meditations Descartes was undertaking.
Some views by Donald Challenger in
Somnio, ergo sum:
 As Descartes’s dreams are the most famous in the history of philosophy, there
have been several comments in them.
Baillet, his biographer wrote: ”This last thought (the signal of the spirit of truth)
surely contained a bit of enthuasiasm, and it might incline us to believe that M.
Descartes had been drinking the evening before he went to bed…But he assures
us that he had passed the evening and all the preceding day in complete sobriety,
and that for three whole months he had drunk no wine” (AT X, 186).
Leibniz saw the dreams belonging to the Rosicrucian tradition.
Freud declined to speculate on the meaning of these dreams, pointing out that
the content of the 3rd dream was mostly symbolic in a way more characteristic
of conscious processes than the two others and that without some association of
ideas on the part of Descartes the interpretation of the unconscious elements in
the dreams was impossible.
Others psychologists have interpreted the first two dreams as result of sexual
guilt and the third as an intellectual dream. But they all seem to be connected to
the intellectual discovery has was about to make.
What direction?
 So what was the direction Descartes found in the 3rd dream or was inspired to
find because of the dream?
 There is no certain answer, but it is probable that it was the sceptical method
(remember, the story plays a central part in his Discourse on the method).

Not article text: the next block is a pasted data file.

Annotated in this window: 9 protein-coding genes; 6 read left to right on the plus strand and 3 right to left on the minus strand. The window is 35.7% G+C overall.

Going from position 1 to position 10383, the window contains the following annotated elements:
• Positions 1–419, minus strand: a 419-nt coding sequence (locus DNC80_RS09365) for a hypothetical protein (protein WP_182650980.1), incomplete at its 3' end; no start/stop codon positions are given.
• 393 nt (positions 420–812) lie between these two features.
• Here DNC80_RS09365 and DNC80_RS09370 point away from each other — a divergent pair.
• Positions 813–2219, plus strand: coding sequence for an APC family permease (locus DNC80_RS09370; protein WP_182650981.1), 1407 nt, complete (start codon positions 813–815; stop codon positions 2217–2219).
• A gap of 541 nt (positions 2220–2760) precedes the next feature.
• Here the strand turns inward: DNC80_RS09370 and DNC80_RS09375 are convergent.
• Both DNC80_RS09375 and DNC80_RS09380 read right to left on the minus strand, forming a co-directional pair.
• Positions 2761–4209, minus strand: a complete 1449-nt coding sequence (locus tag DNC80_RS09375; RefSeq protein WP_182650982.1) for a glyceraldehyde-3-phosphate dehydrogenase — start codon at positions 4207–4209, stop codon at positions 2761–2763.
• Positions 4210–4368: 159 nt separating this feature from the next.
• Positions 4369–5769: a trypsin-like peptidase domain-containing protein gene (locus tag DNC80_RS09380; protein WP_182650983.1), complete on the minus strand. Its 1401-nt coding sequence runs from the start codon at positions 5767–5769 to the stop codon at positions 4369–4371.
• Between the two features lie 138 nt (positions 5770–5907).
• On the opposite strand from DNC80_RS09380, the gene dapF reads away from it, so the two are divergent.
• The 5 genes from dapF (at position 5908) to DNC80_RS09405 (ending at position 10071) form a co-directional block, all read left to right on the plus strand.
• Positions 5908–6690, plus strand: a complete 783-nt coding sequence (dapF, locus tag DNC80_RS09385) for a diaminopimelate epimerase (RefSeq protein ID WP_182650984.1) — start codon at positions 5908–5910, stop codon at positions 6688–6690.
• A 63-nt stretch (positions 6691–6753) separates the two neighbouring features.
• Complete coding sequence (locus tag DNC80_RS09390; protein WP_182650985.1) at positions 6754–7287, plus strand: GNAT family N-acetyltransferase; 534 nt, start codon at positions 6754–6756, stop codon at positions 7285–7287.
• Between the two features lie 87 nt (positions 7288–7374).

 As we remember, the method is systematical doubt Descartes decribes in his
first Meditation:
” Some years ago I was struck by how many false things I had believed, and by how
doubtful was the structure of beliefs that I had based on them. I realized that if I
wanted to establish anything in the sciences that was stable and likely to last, I
needed—just once in my life—to demolish everything completely and start again
from the foundations. It looked like an enormous task, and I decided to wait until I
was old enough to be sure that there was nothing to be gained from putting it off
any longer. I have now delayed it for so long that I have no excuse for going on
planning to do it rather than getting to work. So today I have set all my worries
aside and arranged for myself a clear stretch of free time. I am here quite alone,
and at last I will devote myself, sincerely and without holding back, to demolishing
my opinions > Cogito, ergo sum.
Spinoza’s black, scabby Brazilian
 Michael A. Rosenthal: ”The Black, Scabby Brazilian: Some Thoughts on Race and Early
Modern Philosophy”, Philosophy of Social Criticism 31 (2005)
 Spinoza’s letter to Balling 1664:
”When one morning just at dawn I awoke from a very deep dream, the images which had
come to me in the dream were present before my eyes as vividly as if they had been real